•Plastic & reconstructive surgeons such as Mr Naveen Cavale are fully booked until autumn
•The most popular post-lockdown procedures are rhinoplasties
•Reasons for the upswing in surgery include more time spent at home, despite restrictions easing (i.e. working from home), mask-wearing to cover swelling/bruising, plus Zoom/videos calls making us to look at our reflection more often than normal
•Caution is needed and patients should be wary of post-lockdown ‘deals’ and ‘special offers’
16th July 2020 – The UK is continuing to slowly ease restrictions after months of being locked down, meaning that cosmetic procedures can now start to take place again – if you can get an appointment, that is.
Plastic surgeons have never been busier, with some practices fully booked up until October. Plastic & Reconstructive Surgeon, Mr Naveen Cavale, is one of them. “I’ve honestly never been busier – there is a big demand for plastic surgery at the moment” explains Mr Cavale. “For my private practice I’m currently booked out until mid-September and I’m scheduled to do 3 months’ worth of work in July alone”. Of course, part of this upswing is due to many surgeries being postponed over the past few months, but Mr Cavale believes that there might be other factors at play, including more time for ‘discrete’ post-surgery recovery, the wearing of masks which can cover some post-surgery bruising/swelling, plus the fact we’ve all been staring at ourselves on video calls for the past 4 months.
The most popular procedures? “Rhinoplasties seem to be in high demand post-lockdown. Since restrictions eased, the average number of rhinoplasties I've performed each month has doubled.” The reason for this increase could be due to a number of factors. “Often those who book in for a rhinoplasty do so after a lot of thought, consideration and research – it’s not an impulsive decision for my patients” says Mr Cavale. “Reasons for the upswing could include the fact that we’re still spending a lot of time at home as people are still advised to work from home if possible, meaning there’s more opportunity for discreet downtime post-surgery. Additionally, the wearing of masks can conceal bruising and swelling from procedures and finally, we’ve all spent the past four months staring at ourselves on Zoom.” For someone who has been considering surgery, it’s easy to see why having their surgery at the moment, given the circumstances, is an attractive prospect.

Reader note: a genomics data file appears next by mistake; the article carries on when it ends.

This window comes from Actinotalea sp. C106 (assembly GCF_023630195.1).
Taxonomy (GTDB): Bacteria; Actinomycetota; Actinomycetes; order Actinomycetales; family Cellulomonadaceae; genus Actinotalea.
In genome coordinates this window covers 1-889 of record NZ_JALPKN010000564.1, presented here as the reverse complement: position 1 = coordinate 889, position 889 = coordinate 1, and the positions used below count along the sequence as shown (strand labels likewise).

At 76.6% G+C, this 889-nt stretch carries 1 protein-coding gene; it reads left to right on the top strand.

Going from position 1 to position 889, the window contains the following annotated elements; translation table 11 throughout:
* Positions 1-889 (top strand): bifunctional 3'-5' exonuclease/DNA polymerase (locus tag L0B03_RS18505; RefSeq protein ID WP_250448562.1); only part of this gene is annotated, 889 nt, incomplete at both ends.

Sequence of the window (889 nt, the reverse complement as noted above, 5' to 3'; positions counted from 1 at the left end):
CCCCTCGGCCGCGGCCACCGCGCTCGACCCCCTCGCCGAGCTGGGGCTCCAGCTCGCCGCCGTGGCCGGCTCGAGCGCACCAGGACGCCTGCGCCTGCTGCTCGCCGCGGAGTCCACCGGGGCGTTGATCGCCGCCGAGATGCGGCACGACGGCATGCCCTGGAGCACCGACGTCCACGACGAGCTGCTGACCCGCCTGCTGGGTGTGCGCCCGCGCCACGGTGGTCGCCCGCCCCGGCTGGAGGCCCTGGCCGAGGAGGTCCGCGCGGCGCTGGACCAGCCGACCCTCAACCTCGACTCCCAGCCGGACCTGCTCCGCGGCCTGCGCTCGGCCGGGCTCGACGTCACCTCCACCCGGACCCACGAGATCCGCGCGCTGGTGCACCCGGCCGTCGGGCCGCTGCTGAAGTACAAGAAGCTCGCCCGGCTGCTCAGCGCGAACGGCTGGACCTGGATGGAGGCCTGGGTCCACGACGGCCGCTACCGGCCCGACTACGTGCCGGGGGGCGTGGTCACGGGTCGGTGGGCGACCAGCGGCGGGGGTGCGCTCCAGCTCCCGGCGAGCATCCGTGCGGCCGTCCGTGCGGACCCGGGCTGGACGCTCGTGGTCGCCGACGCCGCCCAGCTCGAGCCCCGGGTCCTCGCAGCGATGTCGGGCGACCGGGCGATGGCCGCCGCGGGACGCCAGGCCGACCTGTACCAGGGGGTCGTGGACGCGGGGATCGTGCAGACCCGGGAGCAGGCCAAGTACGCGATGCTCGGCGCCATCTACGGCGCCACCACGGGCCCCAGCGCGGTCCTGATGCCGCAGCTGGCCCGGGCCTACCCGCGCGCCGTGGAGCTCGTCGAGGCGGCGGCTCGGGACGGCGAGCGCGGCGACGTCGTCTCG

Caution, however, is needed and Mr Cavale will always make sure his patients are having cosmetic surgery for the right reasons and with the right person. “Always do your homework and ensure you’re following the guidance offered by organisations such as BAAPS and ISAPS. Don’t fall for ‘special offers’ and ensure your surgeon is listed on the Specialist Register of the General Medical Council” he says. “It’s also worth noting that the bigger hospitals where a lot of Consultant Plastic Surgeons work are currently being used by the NHS (and quite rightly so). Even when things do get going again, it will be a slow process, so it could take a while before surgeries start up fully. I was lucky in that the hospital I work in was offered to the NHS but wasn’t needed, meaning I’m available for patients” he says.
“Finally, it’s imperative to note that any surgery carries risk, but at the moment there is an additional element of risk for surgeries given that the corona virus is very much still a threat” says Mr Cavale. “That said, medics are obviously incredibly infection/hygiene aware and follow strict, rigorous rules to ensure the safest environment. For complete peace of mind, always ensure your surgeon/doctor is registered on the General Medical Council register.”
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